Conservatives Global, June 14, Matthew Walsh
Confirmation on Friday that the Government had formally told the EU that it would not extend the transition period beyond the end of 2020 was very welcome news.
It has been a long time coming. Four and a half years after voting for Brexit, it finally looks like the nation can take advantage of the economic benefits leaving the EU offers, as we fight to overturn the economic crisis thrust on us by the coronavirus.
The Boris Johnson administration has undeniably been far more reliable on Brexit than the chaotic flip-flopping we witnessed under the May Government. Boris and senior ministers have consistently said that Britain would not extend the transition period and the statement by Cabinet minister Michael Gove at the end of last week solidifies this.
Politically, it was a very sensible move. In a Savanta ComRes poll last month, 44 per cent of voters said the transition period should remain as arranged or shortened, compared to 40 per cent who wanted an extension. So leaving at the end of the year is popular across the country.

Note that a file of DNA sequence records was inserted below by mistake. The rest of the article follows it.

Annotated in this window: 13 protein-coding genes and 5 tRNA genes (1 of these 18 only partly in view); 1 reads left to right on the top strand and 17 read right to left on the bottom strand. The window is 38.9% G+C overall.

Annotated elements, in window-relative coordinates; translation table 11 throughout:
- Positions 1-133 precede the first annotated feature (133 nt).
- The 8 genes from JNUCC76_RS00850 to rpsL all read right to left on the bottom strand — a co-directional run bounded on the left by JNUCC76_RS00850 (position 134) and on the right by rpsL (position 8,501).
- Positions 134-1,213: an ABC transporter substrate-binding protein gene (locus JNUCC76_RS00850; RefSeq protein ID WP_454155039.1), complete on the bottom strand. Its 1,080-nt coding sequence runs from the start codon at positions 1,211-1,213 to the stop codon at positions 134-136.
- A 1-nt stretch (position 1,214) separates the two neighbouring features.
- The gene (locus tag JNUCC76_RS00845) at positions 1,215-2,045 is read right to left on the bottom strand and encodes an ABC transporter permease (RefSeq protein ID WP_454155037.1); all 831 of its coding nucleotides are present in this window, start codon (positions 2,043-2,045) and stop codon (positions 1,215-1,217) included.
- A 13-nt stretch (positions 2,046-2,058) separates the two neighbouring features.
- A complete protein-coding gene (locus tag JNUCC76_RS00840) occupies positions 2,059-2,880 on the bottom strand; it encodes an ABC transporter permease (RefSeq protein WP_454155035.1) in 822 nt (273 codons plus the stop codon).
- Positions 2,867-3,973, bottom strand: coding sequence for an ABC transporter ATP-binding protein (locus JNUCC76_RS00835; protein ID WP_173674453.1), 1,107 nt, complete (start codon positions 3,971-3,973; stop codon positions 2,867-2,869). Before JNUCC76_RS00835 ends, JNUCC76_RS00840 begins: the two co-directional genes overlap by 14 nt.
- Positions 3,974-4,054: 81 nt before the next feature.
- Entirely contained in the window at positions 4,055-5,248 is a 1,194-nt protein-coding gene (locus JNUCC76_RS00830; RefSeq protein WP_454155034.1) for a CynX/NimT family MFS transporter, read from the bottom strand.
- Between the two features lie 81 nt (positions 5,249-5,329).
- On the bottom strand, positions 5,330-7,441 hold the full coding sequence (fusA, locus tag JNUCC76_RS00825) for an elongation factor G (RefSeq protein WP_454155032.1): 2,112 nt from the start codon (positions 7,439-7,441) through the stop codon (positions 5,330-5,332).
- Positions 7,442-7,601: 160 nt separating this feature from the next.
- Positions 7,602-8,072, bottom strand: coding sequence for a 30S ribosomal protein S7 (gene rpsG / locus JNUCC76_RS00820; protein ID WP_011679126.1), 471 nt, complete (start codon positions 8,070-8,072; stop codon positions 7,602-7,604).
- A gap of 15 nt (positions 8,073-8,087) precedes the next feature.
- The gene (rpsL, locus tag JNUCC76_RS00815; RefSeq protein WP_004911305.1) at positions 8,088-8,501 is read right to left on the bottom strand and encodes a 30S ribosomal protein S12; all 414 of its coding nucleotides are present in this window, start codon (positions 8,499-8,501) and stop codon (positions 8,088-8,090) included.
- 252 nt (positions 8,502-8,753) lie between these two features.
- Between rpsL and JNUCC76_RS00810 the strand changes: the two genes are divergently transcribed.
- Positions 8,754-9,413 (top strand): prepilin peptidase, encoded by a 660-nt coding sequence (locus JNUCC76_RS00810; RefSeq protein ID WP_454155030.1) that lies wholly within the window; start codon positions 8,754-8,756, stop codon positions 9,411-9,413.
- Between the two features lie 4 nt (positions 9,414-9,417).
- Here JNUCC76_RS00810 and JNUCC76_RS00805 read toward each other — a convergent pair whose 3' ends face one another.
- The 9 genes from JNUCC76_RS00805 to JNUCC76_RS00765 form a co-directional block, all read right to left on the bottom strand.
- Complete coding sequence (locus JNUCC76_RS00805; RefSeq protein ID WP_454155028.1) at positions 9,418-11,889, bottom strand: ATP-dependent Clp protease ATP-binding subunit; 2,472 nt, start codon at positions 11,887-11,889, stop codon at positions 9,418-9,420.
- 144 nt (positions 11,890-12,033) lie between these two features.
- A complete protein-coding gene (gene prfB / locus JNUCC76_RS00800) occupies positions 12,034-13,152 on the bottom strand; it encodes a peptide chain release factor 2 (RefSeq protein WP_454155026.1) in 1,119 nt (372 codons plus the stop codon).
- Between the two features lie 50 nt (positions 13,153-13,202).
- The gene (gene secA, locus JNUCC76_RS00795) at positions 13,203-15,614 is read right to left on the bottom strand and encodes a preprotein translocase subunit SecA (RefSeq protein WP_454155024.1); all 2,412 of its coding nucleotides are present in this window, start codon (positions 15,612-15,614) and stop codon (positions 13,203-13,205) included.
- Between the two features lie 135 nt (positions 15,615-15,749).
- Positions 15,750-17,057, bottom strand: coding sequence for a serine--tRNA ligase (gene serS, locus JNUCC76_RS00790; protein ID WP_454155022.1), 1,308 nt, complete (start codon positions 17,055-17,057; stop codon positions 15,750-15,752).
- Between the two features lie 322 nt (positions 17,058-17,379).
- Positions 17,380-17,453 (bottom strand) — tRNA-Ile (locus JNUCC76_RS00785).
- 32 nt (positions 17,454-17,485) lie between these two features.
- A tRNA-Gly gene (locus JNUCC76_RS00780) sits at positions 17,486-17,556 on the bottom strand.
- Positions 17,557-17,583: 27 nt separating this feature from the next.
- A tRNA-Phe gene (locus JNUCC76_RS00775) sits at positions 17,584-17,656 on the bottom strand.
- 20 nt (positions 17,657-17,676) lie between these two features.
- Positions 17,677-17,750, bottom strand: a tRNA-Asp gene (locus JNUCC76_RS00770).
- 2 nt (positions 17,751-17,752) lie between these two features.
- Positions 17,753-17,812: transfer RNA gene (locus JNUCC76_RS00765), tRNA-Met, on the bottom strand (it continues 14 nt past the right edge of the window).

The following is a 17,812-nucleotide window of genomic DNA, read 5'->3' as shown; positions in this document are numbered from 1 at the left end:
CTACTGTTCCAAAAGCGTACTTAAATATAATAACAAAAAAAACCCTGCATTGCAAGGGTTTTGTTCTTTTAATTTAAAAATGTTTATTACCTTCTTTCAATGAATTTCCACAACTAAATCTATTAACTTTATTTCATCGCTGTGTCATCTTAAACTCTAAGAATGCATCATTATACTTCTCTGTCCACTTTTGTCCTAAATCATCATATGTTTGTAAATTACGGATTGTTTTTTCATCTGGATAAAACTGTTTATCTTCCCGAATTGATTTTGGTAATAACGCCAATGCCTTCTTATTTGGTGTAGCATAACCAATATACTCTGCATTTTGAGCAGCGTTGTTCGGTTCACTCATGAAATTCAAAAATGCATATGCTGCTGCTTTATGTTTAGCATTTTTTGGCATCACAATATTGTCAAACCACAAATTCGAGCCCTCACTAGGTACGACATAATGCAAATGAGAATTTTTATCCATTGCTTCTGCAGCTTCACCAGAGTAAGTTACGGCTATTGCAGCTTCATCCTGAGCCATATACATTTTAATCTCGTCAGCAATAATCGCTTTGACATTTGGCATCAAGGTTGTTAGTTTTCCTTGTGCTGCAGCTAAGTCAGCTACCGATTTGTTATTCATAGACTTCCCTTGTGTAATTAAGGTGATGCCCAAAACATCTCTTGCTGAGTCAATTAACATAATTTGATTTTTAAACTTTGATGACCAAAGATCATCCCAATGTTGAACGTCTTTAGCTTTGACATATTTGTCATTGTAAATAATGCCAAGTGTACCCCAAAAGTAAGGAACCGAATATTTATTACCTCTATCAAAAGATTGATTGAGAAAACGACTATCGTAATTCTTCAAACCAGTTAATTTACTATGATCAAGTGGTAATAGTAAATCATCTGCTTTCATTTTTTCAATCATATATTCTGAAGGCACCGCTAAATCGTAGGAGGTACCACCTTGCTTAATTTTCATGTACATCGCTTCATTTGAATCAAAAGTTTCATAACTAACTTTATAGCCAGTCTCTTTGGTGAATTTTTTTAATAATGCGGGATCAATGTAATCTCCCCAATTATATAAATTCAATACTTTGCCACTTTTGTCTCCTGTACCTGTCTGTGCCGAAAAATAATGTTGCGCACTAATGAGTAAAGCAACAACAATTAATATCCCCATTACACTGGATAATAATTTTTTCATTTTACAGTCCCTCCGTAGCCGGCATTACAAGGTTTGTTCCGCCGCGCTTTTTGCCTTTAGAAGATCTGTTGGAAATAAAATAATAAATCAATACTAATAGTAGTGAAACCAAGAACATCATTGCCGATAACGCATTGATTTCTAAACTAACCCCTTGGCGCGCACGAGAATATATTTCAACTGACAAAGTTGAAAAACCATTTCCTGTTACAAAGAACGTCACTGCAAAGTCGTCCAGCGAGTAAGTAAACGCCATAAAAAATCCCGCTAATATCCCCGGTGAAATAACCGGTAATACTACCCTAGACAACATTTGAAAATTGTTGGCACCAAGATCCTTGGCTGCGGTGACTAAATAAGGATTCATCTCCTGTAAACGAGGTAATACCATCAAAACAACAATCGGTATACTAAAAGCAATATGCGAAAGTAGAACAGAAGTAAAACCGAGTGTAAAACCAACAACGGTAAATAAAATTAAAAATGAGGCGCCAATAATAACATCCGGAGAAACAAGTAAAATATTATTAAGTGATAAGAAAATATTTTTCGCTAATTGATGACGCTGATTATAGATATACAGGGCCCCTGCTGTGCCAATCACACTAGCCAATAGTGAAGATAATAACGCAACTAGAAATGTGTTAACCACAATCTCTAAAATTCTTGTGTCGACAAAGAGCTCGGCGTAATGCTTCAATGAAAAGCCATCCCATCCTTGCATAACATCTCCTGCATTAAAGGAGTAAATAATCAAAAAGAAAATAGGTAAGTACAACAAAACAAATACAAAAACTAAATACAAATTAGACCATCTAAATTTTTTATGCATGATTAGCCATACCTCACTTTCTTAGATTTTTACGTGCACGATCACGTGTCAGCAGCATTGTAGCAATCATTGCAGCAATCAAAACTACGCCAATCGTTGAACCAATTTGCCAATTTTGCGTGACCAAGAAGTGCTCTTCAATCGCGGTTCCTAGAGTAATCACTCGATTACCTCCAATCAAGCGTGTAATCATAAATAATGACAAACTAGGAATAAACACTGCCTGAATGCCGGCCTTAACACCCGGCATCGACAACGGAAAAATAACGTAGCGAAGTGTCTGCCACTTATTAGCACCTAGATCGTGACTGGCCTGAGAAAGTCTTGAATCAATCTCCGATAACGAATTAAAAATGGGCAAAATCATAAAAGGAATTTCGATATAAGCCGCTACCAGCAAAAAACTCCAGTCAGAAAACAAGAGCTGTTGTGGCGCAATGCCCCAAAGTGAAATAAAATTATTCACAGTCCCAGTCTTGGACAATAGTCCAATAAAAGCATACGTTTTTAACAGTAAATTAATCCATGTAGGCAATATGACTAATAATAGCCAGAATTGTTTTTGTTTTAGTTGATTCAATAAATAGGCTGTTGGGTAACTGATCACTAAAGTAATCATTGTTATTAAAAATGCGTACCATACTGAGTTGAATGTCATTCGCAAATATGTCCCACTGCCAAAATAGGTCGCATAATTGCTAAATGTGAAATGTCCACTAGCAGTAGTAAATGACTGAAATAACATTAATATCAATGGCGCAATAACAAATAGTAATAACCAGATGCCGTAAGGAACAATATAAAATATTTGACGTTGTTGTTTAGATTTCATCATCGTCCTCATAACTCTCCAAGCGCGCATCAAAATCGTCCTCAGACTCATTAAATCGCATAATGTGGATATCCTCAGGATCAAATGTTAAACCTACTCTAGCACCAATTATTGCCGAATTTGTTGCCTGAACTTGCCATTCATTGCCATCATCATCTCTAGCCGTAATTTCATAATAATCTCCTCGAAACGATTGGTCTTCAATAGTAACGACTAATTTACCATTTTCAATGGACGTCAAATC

But what about the former Labour-held Red Wall seats in the Midlands and the North that were absolutely vital to the Tories’ December 2019 election victory and will determine whether the Tories will win re-election? Tory strategists will be looking very carefully at what makes these voters tick.
Brexit delivered on time is crucially important to these voters, as polling commissioned by the Centre for Brexit Policy demonstrated at the weekend. The poll, also conducted by Savanta ComRes, showed a clear majority of voters in the Red Wall seats – 51 per cent to 42 per cent – were opposed to an extension of the transition period. So the Government, while coming in for widespread criticism for its approach to the coronavirus crisis as well as its rather limp response to the ongoing culture war, is at least getting its Brexit strategy right.
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